Foxconn boosting investment in micro-LED display tech in a bid to win future iPhone orders

According to a supply chain report published Tuesday in the Chinese-language Economic Daily News, relayed by DigiTimes, contract manufacturer Foxconn has continued to deepen its deployments in micro-LED technology “through a multi-pronged approach in order to win display orders from Apple for its next-generation iPhone devices.”

Three Foxconn subsidiaries (Advanced Optoelectronic Technology, Epileds Technologies and Marketech International) are building up their capacities related to the production of micro-LED chips, indicating the promising technology is one step closer to commercial deployments.

Both micro-LED and OLED-based display panels don’t require a power-hungry backlight because they feature individually-lit pixels that deliver true blacks and high contrast.

Some of the benefits of micro-LEDs over OLEDs include:

  • Faster response times
  • Better contrast ratio
  • Enhanced color accuracy
  • Longer lifespan
  • More resistant to burn-ins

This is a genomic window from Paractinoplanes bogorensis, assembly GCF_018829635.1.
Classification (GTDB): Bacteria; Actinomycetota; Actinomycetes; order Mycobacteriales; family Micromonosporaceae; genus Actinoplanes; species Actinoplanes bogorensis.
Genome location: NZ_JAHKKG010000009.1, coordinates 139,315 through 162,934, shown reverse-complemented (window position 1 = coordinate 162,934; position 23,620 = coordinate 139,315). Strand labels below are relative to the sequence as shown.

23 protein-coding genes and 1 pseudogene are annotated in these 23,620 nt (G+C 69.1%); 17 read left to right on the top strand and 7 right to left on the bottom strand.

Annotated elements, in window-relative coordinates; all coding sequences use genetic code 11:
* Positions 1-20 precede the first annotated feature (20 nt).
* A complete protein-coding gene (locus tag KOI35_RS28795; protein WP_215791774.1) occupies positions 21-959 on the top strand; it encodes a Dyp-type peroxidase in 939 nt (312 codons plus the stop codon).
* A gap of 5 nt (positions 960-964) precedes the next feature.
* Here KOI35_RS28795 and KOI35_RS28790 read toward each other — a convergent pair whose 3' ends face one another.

• Higher brightness
  • Thinner panels

Apple in 2014 snapped up micro-LED specialists LuxVue.

Soon after, it set up research and development facilities in Taoyuan, Taiwan dedicated to accelerating commercialization of micro-LEDs. Bloomberg in March 2018 alleged that Apple had begun building its own micro-LED displays at a secret plant in Santa Clara, California.

microLED displays consist of arrays of microscopicLEDs forming the individual pixel elements

However, Tim Cook & Co. are likely going to need to outsource production of these panels because the California facility is reportedly too small for mass-production.

Don’t expect these power-sipping micro-LED panels to start popping in Apple’s upcoming product releases slated for later this year—the company is likely to first deploy micro-LEDs on future watches before the technology makes its way into iPhones, iPads and Macs.

Micro-LED displays shouldn’t be confused with mini-LED backlights that the California firm is said to adopt across upcoming products, beginning with a 31.6-inch standalone display due later this year and continuing with iPads in 2020 and Mac notebooks in 2021.

At any rate, Apple’s switch to OLED panels for iPhones two years ago will likely be short-lived as micro-LED panels offer better features, assuming Foxconn and other manufacturers manage to perfect the technology to the point where it could be produced on a mass scale.